And then there are the territorial questions.  But for the odd Tory, Better Together's functionaries are Labour bodies who will, in time, drift back to Mother Labour, whatever the outcome.  Delicate balances are being struck here, on a political but also on a personal basis.  I've no insight into Better Together's inner workings, but I'd be surprised if folk working there left all of their allegiances at the door. They've their living to think of.

While it remains to be seen just how all of this will transpire, disunity in Better Together is only likely to heighten as the referendum date approaches. These jabs at Darling are only the first sallies in what seems all too likely to become a you scratch my back, I'll stab yours routine between Better Together's uneasy, cut-throat alliance.

13 comments :

  1. "Bluntly speaking, it seems only a matter of time before the SNP take a more active hand in the direction of Yes Scotland. The Greens and the SSP may squawk a little. We may see a few press headlines, and over-refreshed visions of Nationalist control-freakery, but nobody is likely to care all that much."

    The No campaign have been insisting the Yes camp is only a front for the SNP. If that was to actually become the case, what difference would it make to the media headlines? Hoisted by your own pointy thing.

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    1. Bugger all, I should have thought. But it seems quite a likely development to me (not that it'll become a full-blown front, but that we'll see some of the effects of a firmer line being taken by the Nats eventually). And I can assure you, it isn't *my* petard, which I can also assure you, is boomy rather than pointy.

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    2. My use of 'your' was in the direction of the doomsquad, not your goodself. :-)

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    3. Hooray! Was mostly concerned that I'd been obscure again.

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  2. LPW
    ' How likely is it that escalating political hostilities between the two big British parties will be compatible with comity and constructive working in Scotland - while ripping the gizzards out of each other, day in day out, in the House of Commons and on the pan-UK airwaves?'

    Hardly ripping out Gizzards! An underworked argument in the Yes camp is that Westminster is basically shadowboxing. Probably underworked because the players at Holyrood seem to actually dislike each other. Unless you are a partisan waiting to cheer one of the players, Holyrood is unwatchable on the telly. Westminster is also unwatchable, but because it is boring. Holyrood is a pit of Justified Sinners, Westminster is Crossroads 1975.



    LPW
    'Bluntly speaking, it seems only a matter of time before the SNP take a more active hand in the direction of Yes Scotland. The Greens and the SSP may squawk a little.'

    Well to evoke again those early days of Holyrood, the Greens and the SSP formed a good wee chunk of parliament and got some good stuff done. The SSP are now dead (the Sherry vehicle Solidarity counts for less than the BNP) and the Greens have been running behind even the self-destructing UKIP in by-elections. So yes, the SNP have every right - arguably duty - to step up to the plate. To echo the evil Georgian, how many battalions does Colin Fox bring to the Front? The Greens at least have many excellent councillors they can point to.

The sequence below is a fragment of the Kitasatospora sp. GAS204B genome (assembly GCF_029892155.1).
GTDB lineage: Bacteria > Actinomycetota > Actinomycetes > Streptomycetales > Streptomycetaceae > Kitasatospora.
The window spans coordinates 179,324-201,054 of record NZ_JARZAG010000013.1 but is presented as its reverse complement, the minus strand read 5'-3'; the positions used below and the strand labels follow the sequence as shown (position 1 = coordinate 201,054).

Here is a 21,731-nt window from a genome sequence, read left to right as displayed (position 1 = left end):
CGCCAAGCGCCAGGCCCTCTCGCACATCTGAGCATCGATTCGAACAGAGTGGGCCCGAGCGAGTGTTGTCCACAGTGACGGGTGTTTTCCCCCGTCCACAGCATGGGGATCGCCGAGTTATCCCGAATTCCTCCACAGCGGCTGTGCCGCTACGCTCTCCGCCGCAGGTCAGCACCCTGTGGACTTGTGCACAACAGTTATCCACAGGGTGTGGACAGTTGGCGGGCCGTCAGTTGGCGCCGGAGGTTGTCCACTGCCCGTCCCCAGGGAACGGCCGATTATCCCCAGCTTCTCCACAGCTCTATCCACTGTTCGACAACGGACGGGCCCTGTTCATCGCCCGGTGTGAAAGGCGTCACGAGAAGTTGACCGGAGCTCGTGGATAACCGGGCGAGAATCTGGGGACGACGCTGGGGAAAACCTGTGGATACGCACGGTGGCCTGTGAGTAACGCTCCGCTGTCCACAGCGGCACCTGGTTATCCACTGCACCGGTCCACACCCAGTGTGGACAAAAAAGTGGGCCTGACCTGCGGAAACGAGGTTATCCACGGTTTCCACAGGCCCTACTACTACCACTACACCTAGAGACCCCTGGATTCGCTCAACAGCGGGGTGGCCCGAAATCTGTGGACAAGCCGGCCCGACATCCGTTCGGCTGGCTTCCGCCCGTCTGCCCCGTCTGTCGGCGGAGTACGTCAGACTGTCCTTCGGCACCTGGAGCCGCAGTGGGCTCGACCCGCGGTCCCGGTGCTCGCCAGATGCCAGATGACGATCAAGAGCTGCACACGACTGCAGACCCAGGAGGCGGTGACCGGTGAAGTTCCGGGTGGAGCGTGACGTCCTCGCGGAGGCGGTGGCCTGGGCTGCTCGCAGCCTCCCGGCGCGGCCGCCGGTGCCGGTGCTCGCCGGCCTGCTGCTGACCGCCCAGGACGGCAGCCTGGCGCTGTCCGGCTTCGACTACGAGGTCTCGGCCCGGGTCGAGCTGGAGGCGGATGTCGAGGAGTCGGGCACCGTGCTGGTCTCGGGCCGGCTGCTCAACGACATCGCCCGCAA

Everyone agrees that Better Together is a mess and that the Yes campaign is well organised, but I'm not sure it matters regarding the outcome of the referendum. The Nos still have it, despite the incompetence of the No campaign. As a No voter myself, I derive little comfort for that conclusion.

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    1. Why "no", Edwin, out of curiosity? (If you wanted to enlarge on the point, I'd be happy to host a guest blog here. I'm always interested in folk explaining themselves, above and beyond the Bash Street Kids politicking of our friends in the Better Together offices.

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  3. I'll comment from underneath my tinfoil hat.
    'No' may well be ahead in polls, but as the British State has been known to commit murder, wage war, and use bribery to hold on to their possesions, polls may prove an easy tool in their armoury.

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  4. I know nowt 'bout this topic. It sounds, however, very similar to the Mouvement souverainiste du Québec in The Canadas leading to 'Separation' referendums in 1980 and again in 1995. The rhetoric of both sides, Oui - Non, is very similar.

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    1. Indeedy, much in common with the Canadian experience here, though happily, our referendum is framed in a slightly more intelligible fashion - with two options, Oui ou Non.

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    2. Oui ou Non?
      As it should be. The Scots joual being a tad less basilectal than that hideous Quebecois.

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  6. Alastair Darling and his Tory and LibDem chums in Project Fear will continue to stick to their script of spreading doom and gloom about independence right up to referendum day as a smokescreen to cover the fact that even if the will was there, there isn't a cat's chance in hell that together they could agree and produce an alternative vision of Scotland's Future to rival the SNP's White Paper.